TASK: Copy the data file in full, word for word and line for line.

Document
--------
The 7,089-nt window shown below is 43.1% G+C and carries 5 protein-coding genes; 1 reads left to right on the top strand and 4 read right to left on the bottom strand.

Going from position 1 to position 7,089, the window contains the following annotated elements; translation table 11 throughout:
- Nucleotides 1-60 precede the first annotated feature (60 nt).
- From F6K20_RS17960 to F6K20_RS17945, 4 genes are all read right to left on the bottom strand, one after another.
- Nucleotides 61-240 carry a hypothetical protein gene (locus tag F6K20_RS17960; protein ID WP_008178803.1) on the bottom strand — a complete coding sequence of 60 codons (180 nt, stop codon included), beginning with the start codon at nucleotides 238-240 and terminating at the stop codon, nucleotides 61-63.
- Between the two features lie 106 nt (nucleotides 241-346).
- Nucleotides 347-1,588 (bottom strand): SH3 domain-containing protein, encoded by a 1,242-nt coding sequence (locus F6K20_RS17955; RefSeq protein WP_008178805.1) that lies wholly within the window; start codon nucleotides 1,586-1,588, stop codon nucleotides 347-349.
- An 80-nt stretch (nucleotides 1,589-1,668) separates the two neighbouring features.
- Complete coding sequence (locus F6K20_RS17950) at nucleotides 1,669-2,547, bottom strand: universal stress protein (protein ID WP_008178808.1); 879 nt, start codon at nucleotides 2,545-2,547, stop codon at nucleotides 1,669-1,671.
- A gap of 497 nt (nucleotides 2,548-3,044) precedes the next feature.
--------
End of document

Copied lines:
The 7,089-nt window shown below is 43.1% G+C and carries 5 protein-coding genes; 1 reads left to right on the top strand and 4 read right to left on the bottom strand.

Going from position 1 to position 7,089, the window contains the following annotated elements; translation table 11 throughout:
- Nucleotides 1-60 precede the first annotated feature (60 nt).
- From F6K20_RS17960 to F6K20_RS17945, 4 genes are all read right to left on the bottom strand, one after another.
- Nucleotides 61-240 carry a hypothetical protein gene (locus tag F6K20_RS17960; protein ID WP_008178803.1) on the bottom strand — a complete coding sequence of 60 codons (180 nt, stop codon included), beginning with the start codon at nucleotides 238-240 and terminating at the stop codon, nucleotides 61-63.
- Between the two features lie 106 nt (nucleotides 241-346).
- Nucleotides 347-1,588 (bottom strand): SH3 domain-containing protein, encoded by a 1,242-nt coding sequence (locus F6K20_RS17955; RefSeq protein WP_008178805.1) that lies wholly within the window; start codon nucleotides 1,586-1,588, stop codon nucleotides 347-349.
- An 80-nt stretch (nucleotides 1,589-1,668) separates the two neighbouring features.
- Complete coding sequence (locus F6K20_RS17950) at nucleotides 1,669-2,547, bottom strand: universal stress protein (protein ID WP_008178808.1); 879 nt, start codon at nucleotides 2,545-2,547, stop codon at nucleotides 1,669-1,671.
- A gap of 497 nt (nucleotides 2,548-3,044) precedes the next feature.